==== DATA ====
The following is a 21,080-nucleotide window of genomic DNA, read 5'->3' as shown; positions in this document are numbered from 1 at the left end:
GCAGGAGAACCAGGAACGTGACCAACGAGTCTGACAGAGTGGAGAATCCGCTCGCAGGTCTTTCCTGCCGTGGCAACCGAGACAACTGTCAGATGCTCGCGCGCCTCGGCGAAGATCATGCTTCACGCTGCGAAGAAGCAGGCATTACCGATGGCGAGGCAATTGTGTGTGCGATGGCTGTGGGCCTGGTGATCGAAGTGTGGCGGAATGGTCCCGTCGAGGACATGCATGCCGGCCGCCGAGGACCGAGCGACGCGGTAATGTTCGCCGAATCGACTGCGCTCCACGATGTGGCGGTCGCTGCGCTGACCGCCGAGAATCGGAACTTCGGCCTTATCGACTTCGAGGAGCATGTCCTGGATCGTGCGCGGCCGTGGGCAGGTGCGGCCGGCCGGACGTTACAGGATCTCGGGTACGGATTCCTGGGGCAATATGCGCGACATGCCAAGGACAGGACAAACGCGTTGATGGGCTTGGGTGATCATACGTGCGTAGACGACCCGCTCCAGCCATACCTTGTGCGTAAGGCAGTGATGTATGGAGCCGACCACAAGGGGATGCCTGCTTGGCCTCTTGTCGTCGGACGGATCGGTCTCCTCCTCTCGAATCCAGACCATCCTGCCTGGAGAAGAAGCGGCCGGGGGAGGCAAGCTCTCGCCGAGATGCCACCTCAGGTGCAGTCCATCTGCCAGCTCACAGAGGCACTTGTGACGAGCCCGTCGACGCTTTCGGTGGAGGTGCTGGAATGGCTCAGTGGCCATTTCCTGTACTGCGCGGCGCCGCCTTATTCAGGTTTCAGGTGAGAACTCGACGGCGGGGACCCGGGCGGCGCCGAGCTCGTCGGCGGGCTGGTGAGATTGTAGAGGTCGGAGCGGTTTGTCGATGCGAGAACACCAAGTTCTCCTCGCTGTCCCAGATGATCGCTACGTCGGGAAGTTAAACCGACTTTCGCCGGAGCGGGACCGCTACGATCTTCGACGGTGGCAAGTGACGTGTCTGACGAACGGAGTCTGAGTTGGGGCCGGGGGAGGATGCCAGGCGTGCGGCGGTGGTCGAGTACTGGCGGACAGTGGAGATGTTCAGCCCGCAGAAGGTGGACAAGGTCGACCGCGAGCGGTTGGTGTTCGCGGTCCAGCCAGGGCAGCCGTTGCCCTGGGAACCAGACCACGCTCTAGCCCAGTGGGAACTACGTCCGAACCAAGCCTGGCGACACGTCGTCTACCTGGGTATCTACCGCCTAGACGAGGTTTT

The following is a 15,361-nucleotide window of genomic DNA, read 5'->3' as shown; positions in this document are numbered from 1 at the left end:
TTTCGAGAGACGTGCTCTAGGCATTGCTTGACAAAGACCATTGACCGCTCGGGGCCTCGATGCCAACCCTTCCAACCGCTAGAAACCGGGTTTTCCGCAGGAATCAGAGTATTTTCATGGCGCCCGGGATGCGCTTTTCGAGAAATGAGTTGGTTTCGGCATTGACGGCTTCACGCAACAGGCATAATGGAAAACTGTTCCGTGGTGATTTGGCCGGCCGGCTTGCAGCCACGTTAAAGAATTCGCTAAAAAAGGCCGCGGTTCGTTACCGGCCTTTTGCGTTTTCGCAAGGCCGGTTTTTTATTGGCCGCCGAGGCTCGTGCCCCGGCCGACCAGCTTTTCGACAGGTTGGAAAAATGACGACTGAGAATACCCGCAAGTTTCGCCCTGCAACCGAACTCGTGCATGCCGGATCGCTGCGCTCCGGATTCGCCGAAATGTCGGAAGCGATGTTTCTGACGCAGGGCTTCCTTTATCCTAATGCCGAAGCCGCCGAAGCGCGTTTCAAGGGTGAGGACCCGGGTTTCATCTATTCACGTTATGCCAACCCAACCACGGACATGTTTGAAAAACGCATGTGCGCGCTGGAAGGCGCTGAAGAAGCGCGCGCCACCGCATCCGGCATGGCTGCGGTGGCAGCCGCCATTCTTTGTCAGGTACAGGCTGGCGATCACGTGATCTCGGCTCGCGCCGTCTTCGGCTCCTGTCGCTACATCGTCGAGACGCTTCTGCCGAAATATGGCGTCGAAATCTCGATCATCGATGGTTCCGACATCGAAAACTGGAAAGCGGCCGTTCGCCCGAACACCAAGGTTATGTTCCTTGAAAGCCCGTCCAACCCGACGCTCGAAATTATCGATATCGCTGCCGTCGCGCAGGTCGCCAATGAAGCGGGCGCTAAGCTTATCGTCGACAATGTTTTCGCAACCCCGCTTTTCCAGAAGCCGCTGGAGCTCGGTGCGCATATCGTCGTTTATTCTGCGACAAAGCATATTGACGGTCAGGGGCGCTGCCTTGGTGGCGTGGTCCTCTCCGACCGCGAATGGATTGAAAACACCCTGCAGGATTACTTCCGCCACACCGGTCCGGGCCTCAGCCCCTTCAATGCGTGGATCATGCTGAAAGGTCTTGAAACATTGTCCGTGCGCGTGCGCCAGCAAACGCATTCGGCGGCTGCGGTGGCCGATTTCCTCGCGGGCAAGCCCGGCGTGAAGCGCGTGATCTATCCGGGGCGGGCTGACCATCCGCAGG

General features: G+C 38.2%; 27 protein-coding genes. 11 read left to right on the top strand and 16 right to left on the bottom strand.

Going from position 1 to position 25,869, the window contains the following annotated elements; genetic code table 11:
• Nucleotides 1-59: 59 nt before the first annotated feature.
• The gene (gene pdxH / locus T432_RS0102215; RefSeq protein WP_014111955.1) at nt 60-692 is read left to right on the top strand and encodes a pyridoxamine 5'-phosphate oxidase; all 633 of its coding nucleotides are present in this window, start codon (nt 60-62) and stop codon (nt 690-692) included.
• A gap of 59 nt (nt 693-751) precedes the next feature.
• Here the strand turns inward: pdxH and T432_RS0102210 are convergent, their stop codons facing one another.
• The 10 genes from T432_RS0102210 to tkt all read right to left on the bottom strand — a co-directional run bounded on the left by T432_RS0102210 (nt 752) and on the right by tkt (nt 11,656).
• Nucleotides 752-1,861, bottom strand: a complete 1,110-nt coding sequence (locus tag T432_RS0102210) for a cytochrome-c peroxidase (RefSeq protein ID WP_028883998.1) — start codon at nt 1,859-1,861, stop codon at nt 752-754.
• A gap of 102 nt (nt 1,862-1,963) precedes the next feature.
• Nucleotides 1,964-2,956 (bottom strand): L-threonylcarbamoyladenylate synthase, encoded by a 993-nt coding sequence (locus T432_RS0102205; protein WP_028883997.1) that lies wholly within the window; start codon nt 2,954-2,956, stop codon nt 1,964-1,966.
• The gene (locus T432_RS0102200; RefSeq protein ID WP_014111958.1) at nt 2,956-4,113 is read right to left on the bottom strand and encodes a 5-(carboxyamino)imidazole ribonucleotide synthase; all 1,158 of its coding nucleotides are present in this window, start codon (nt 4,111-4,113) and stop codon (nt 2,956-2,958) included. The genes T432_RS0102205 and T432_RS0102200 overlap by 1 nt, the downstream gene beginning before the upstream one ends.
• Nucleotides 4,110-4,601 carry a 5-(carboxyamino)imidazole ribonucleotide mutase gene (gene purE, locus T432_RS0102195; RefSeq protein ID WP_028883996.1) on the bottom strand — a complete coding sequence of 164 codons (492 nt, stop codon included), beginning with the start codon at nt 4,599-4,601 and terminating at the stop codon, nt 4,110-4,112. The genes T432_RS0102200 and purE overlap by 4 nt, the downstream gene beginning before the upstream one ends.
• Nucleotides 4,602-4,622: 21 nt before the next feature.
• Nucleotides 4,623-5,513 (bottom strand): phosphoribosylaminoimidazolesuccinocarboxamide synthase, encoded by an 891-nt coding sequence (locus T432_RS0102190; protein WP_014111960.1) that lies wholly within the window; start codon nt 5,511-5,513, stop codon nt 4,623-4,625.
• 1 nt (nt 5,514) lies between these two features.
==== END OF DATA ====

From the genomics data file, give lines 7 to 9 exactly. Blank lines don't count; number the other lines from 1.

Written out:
• Nucleotides 1-59: 59 nt before the first annotated feature.
• The gene (gene pdxH / locus T432_RS0102215; RefSeq protein WP_014111955.1) at nt 60-692 is read left to right on the top strand and encodes a pyridoxamine 5'-phosphate oxidase; all 633 of its coding nucleotides are present in this window, start codon (nt 60-62) and stop codon (nt 690-692) included.
• A gap of 59 nt (nt 693-751) precedes the next feature.